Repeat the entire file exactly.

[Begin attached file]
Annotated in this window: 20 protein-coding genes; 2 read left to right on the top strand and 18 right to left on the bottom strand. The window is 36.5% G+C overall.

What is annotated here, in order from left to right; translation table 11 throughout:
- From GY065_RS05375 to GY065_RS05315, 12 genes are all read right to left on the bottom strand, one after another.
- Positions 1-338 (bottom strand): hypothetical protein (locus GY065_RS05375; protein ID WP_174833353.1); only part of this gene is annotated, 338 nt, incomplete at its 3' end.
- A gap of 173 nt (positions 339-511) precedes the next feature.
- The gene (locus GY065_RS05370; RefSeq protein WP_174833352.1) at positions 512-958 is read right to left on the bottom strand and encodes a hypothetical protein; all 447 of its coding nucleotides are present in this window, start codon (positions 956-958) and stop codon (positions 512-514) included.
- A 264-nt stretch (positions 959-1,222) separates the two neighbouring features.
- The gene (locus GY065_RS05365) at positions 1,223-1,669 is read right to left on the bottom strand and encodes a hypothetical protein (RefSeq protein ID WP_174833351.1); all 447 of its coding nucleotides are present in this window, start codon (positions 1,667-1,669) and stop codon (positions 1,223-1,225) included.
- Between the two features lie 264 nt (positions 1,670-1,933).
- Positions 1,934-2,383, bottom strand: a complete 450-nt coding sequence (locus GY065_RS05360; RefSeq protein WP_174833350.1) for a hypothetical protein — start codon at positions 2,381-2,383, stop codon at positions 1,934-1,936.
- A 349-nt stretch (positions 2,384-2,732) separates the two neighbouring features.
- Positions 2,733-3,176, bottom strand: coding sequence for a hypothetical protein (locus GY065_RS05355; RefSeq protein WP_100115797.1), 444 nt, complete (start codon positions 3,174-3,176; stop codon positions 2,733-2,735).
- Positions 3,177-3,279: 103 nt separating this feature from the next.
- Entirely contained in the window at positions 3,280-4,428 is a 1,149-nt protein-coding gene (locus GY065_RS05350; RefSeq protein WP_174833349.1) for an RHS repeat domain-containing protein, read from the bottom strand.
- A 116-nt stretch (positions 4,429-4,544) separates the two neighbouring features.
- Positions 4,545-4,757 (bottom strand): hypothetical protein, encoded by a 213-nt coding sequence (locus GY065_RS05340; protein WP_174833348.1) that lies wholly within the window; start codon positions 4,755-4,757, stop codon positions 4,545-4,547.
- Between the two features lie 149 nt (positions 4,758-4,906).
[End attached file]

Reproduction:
Annotated in this window: 20 protein-coding genes; 2 read left to right on the top strand and 18 right to left on the bottom strand. The window is 36.5% G+C overall.

What is annotated here, in order from left to right; translation table 11 throughout:
- From GY065_RS05375 to GY065_RS05315, 12 genes are all read right to left on the bottom strand, one after another.
- Positions 1-338 (bottom strand): hypothetical protein (locus GY065_RS05375; protein ID WP_174833353.1); only part of this gene is annotated, 338 nt, incomplete at its 3' end.
- A gap of 173 nt (positions 339-511) precedes the next feature.
- The gene (locus GY065_RS05370; RefSeq protein WP_174833352.1) at positions 512-958 is read right to left on the bottom strand and encodes a hypothetical protein; all 447 of its coding nucleotides are present in this window, start codon (positions 956-958) and stop codon (positions 512-514) included.
- A 264-nt stretch (positions 959-1,222) separates the two neighbouring features.
- The gene (locus GY065_RS05365) at positions 1,223-1,669 is read right to left on the bottom strand and encodes a hypothetical protein (RefSeq protein ID WP_174833351.1); all 447 of its coding nucleotides are present in this window, start codon (positions 1,667-1,669) and stop codon (positions 1,223-1,225) included.
- Between the two features lie 264 nt (positions 1,670-1,933).
- Positions 1,934-2,383, bottom strand: a complete 450-nt coding sequence (locus GY065_RS05360; RefSeq protein WP_174833350.1) for a hypothetical protein — start codon at positions 2,381-2,383, stop codon at positions 1,934-1,936.
- A 349-nt stretch (positions 2,384-2,732) separates the two neighbouring features.
- Positions 2,733-3,176, bottom strand: coding sequence for a hypothetical protein (locus GY065_RS05355; RefSeq protein WP_100115797.1), 444 nt, complete (start codon positions 3,174-3,176; stop codon positions 2,733-2,735).
- Positions 3,177-3,279: 103 nt separating this feature from the next.
- Entirely contained in the window at positions 3,280-4,428 is a 1,149-nt protein-coding gene (locus GY065_RS05350; RefSeq protein WP_174833349.1) for an RHS repeat domain-containing protein, read from the bottom strand.
- A 116-nt stretch (positions 4,429-4,544) separates the two neighbouring features.
- Positions 4,545-4,757 (bottom strand): hypothetical protein, encoded by a 213-nt coding sequence (locus GY065_RS05340; protein WP_174833348.1) that lies wholly within the window; start codon positions 4,755-4,757, stop codon positions 4,545-4,547.
- Between the two features lie 149 nt (positions 4,758-4,906).